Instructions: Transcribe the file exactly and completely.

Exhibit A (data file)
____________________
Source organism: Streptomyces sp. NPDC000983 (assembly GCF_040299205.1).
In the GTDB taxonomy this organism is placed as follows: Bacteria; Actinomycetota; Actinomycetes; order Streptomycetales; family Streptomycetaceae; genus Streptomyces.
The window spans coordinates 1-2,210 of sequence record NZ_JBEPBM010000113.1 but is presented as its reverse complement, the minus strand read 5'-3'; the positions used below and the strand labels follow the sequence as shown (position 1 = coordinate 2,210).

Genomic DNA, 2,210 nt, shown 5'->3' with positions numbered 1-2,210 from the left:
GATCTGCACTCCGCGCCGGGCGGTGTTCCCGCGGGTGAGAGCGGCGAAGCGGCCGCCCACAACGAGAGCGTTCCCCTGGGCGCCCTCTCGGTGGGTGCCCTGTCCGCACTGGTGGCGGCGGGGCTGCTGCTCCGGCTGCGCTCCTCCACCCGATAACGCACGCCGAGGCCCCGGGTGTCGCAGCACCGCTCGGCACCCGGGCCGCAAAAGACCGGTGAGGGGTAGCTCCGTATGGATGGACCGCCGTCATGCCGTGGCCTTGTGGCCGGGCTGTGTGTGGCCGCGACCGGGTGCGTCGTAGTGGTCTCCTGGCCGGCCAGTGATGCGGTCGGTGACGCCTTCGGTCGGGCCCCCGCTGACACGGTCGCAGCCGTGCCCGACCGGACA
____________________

Source organism: Streptomyces sp. NPDC000983 (assembly GCF_040299205.1).
In the GTDB taxonomy this organism is placed as follows: Bacteria; Actinomycetota; Actinomycetes; order Streptomycetales; family Streptomycetaceae; genus Streptomyces.
The window spans coordinates 1-2,210 of sequence record NZ_JBEPBM010000113.1 but is presented as its reverse complement, the minus strand read 5'-3'; the positions used below and the strand labels follow the sequence as shown (position 1 = coordinate 2,210).

Genomic DNA, 2,210 nt, shown 5'->3' with positions numbered 1-2,210 from the left:
GATCTGCACTCCGCGCCGGGCGGTGTTCCCGCGGGTGAGAGCGGCGAAGCGGCCGCCCACAACGAGAGCGTTCCCCTGGGCGCCCTCTCGGTGGGTGCCCTGTCCGCACTGGTGGCGGCGGGGCTGCTGCTCCGGCTGCGCTCCTCCACCCGATAACGCACGCCGAGGCCCCGGGTGTCGCAGCACCGCTCGGCACCCGGGCCGCAAAAGACCGGTGAGGGGTAGCTCCGTATGGATGGACCGCCGTCATGCCGTGGCCTTGTGGCCGGGCTGTGTGTGGCCGCGACCGGGTGCGTCGTAGTGGTCTCCTGGCCGGCCAGTGATGCGGTCGGTGACGCCTTCGGTCGGGCCCCCGCTGACACGGTCGCAGCCGTGCCCGACCGGACA